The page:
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Below you'll find some of the self-help books that have helped to inform my thinking over the years and hence, also influenced some of what I wrote in "The Post-Traumatic Stress Disorder Relationship." Certainly, I have read many other books besides these, as well as numerous articles in professional journals that I'm not going to be listing here. But I thought I'd go ahead and provide links to some of the self-help books that I believe might be of benefit to you if you’re trying to cope with PTSD in your relationship. Then again, you may also identify books which you could recommend to a friend or family member since these books cover a myriad of topics--they aren't all about PTSD, in other words. And yet, again, most of them are cited in the Bibliography for "The Post-Traumatic Stress Disorder Relationship."

You'll notice that many of the books I recommend have been around for a long time. Think of them as classics--time-tested approaches or information that has served people well for perhaps even decades. However, you'll also notice that I don't list that many books on PTSD even though that's what my own self-help book deals with. Why not? Well, because at that time, I had wanted to include a great deal of very up-to-date information on this topic and hence, it seemed a good idea to reference recent journal articles or other media based upon recent solid research. Of course, that isn't to say that any of the books I failed to list aren't great books with up-to-date information. I suspect most of them are.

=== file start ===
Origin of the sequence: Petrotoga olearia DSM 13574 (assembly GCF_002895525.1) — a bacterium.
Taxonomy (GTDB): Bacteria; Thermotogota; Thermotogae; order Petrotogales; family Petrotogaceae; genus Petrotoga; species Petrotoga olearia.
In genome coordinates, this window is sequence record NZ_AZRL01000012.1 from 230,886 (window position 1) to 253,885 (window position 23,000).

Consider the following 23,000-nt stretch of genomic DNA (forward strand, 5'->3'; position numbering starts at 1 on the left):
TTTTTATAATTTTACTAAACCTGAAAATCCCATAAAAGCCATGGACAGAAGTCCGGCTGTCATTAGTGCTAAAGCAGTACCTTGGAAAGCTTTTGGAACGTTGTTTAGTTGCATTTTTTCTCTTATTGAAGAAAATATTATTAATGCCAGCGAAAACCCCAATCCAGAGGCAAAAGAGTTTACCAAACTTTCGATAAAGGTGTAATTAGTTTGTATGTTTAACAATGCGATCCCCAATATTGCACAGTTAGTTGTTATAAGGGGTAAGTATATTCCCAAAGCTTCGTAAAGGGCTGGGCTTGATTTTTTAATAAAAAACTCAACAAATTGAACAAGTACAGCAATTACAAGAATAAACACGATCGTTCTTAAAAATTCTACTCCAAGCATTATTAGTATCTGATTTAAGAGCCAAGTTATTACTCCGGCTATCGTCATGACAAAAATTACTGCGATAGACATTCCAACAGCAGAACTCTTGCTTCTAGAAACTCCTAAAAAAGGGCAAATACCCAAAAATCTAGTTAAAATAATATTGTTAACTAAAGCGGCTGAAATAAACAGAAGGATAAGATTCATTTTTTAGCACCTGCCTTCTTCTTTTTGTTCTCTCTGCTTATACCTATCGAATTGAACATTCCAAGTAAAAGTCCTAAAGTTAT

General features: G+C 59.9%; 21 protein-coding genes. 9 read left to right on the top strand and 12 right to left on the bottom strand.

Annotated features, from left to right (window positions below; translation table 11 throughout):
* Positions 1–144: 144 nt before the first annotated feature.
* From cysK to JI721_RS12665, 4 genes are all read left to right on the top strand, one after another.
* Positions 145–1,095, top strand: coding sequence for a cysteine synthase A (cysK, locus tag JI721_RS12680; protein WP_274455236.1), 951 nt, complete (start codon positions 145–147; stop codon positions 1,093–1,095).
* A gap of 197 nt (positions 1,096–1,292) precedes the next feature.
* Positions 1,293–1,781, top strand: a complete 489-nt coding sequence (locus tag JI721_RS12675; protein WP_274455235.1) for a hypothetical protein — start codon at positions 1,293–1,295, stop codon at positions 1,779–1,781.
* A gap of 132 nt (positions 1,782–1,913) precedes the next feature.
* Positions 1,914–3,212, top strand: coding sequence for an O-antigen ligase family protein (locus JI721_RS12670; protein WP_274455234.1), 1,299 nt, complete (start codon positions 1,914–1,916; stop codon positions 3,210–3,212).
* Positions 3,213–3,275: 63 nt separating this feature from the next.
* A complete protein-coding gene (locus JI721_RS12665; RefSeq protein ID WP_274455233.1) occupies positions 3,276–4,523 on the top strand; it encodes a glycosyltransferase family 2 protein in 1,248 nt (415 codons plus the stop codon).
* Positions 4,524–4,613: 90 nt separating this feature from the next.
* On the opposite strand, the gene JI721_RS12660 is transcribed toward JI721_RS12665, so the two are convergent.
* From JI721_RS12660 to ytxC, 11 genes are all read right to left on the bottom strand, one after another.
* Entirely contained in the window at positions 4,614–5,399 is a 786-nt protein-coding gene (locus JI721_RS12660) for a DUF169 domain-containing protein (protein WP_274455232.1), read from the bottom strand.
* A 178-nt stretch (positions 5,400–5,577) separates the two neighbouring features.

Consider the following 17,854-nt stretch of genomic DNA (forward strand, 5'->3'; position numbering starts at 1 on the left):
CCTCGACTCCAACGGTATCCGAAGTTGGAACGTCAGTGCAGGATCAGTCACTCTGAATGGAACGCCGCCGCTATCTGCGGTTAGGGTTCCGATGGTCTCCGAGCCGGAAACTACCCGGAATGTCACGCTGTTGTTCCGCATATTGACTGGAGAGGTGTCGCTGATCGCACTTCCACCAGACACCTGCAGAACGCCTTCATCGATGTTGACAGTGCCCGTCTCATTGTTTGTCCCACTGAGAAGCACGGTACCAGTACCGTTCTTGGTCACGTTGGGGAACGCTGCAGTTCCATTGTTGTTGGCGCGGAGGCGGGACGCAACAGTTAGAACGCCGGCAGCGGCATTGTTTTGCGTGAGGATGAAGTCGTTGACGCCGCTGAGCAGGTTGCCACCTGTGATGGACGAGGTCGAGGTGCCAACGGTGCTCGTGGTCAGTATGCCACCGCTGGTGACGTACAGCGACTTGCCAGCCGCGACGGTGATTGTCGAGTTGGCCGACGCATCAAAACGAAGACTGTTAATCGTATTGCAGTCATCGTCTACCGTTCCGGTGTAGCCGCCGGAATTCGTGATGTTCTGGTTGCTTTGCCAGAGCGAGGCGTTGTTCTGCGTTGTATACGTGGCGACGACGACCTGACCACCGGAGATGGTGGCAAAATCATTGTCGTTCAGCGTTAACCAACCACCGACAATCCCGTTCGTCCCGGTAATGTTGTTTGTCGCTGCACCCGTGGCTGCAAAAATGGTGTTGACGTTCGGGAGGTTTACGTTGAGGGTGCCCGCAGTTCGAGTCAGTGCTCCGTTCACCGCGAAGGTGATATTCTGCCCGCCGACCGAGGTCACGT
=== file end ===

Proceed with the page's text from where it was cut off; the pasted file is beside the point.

Okay, there are a few books listed that I have not read. However, I have reviewed other books or articles by the same author. Therefore, I feel comfortable in listing these books.

Looking for Books on his Narcissism, Addictions, and Abuse and her Codependency Instead?

There are other self-help books that I recommend to people who are facing these rather than PTSD. Since I was writing about these topics before I ever wrote "The Post-Traumatic Stress Disorder Relationship," let me refer you to my other websites that deal with these topics. One is www.NarcissismAddictionsAbuse.com. The other is www.codependency-codependent-no-more.com.

Please, remember as you study the list of books below, that you should not fall into thinking that the problems of addiction and abuse in the narcissist as essentially equivalent to those in the person who recently developed PTSD. With the former, we are essentially talking about someone who is disinclined to seek out treatment. But even if the partner convinces the narcissist to go for treatment, for example, he (most narcissists are men, and so I’ll use the male pronoun) is not apt to be receptive to whatever the therapist might say which holds him responsible for at least some of the relationship issues. However, you should hold out more hope if your partner suffers from PTSD. Of course, because the PTSD sufferer could become violent, you need to know how to protect yourself should this happen. For more information about this and other topics that are relevant if your partner has PTSD, go to my website, www.PTSDRelationship.com. But first, you may want to check out the books I’ve linked to below.